We`ve watched the recent problems with the TNR program in Cedar Key with a mixture of sadness and frustration. Historically, the Trap, Neuter, Release (TNR) program has worked nationally to humanely reduce multiplying homeless cat populations. It worked well in Cedar Key with the tireless support of Doreen and Oliver Bauer until they became overwhelmed by a large collection of neutered cats that they couldn`t place fast enough into good homes. Unfortunately, when you discuss this problem with animal rescue organizations, this is not an unfamiliar situation. Moving neutered cats to new homes is one of the most difficult parts of the TNR program.
Animal rescue organizations have proven that the TNR program stabilizes expanding homeless cat populations without inhumane measures such as poisoning or trapping and killing them. But, all animal rescue organizations agree that after being neutered, transportation of the cats to a final caregiver is one of the most difficult parts of the whole program. But, recently, I`ve found there are several volunteer organizations that help with this dilemma.
We rescued a little silver tabby female that had been living on the streets after her family moved away and left her behind. We started feeding her and eventually, she grew to trust us and followed me home. We scooped her up and took her to All Cats in Gainesville for a check-up. All Cats vaccinated and spayed her. Having never left Cedar Key, the trip to Gainesville was a shock, and she complained most of the way. Fortunately, we found some folks who want to give her a new home, but they live in Binghamton, NY. Like other abandoned and rescued pets, how do we get her from Cedar Key to upstate New York?
We placed a notice on Craigslist in both the Pets and Ride Share sections, and amazingly, replies began to drop into the email inbox. We learned that there`s a group of pet rescuers who use Facebook to arrange what`s known as "legs of transport" and move rescued animals from one place to another. One such group is Freedom Train Animal Rescue Transports http://www.freedomtraintransports.com. Several folks will coordinate to drive a rescued pet a couple of hundred miles and hand the pet to the next person in the chain of transporters. Now, that`s very cool.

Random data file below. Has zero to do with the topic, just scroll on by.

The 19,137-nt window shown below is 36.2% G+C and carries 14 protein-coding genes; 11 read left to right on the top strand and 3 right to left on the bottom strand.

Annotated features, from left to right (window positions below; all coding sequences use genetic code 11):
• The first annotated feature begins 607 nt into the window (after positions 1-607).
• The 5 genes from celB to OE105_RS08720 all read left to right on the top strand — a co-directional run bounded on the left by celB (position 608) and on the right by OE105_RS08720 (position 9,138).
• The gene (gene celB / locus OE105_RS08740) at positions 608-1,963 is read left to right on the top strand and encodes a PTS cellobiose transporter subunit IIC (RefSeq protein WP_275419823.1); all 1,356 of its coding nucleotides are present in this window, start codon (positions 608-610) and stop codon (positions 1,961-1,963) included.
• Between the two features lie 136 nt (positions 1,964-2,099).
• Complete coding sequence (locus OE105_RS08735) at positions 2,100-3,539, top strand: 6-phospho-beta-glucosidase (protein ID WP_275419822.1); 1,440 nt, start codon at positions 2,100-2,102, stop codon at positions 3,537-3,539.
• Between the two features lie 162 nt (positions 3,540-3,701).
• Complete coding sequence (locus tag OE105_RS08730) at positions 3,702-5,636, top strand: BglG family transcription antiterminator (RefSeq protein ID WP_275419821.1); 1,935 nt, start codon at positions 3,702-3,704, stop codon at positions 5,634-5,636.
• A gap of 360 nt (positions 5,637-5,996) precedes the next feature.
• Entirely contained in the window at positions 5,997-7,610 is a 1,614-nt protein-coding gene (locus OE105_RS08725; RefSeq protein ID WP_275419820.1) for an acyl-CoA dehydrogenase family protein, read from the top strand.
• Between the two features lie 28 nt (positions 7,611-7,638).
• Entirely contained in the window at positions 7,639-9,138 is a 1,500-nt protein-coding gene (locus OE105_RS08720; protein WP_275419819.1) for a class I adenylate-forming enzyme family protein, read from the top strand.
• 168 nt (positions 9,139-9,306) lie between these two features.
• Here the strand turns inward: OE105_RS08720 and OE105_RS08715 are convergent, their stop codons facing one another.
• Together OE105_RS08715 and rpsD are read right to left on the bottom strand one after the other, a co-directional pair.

Another Craigslist response told me about a group of pet rescuing truckers called Operation Roger http://operationroger.rescuegroups.org. They arrange to transport rescued pets from one truck stop to the next until they get close enough to the final destination to deliver the rescued animal. There`s also a group of private pilots who have organized a volunteer pet rescue transportation service called Flying Paws http://www.flyingpaws.org/index.html and another called Pilots n Paws http://pilotsnpaws.org who will move rescued animals from one airport to the next.
Soon, one way or the other, our little rescued friend is going north to Binghamton, NY. Before we begin searching through these various options, are you heading north on Interstate 81 or 95 sometime after March 20th? If you`re willing to help, little Gray Baby will be housed in her new carrier with a litter box and some water. She`ll be mildly sedated to make the trip less stressful for everyone, but you can assume that for the first hour or so of the trip, she`ll do some crying. Then, like our two cats, we expect that she`ll calm down and endure the journey. Her new caregivers will meet you at any exit that you select along Interstate 81 or 95 in New Jersey, Pennsylvania or New York.
If you`d like to help move this rescued kitty to her new home, please give me a call at 352-543-9307. We`ll toss in a tank full of gas to make your trip north a bit easier on your pocketbook.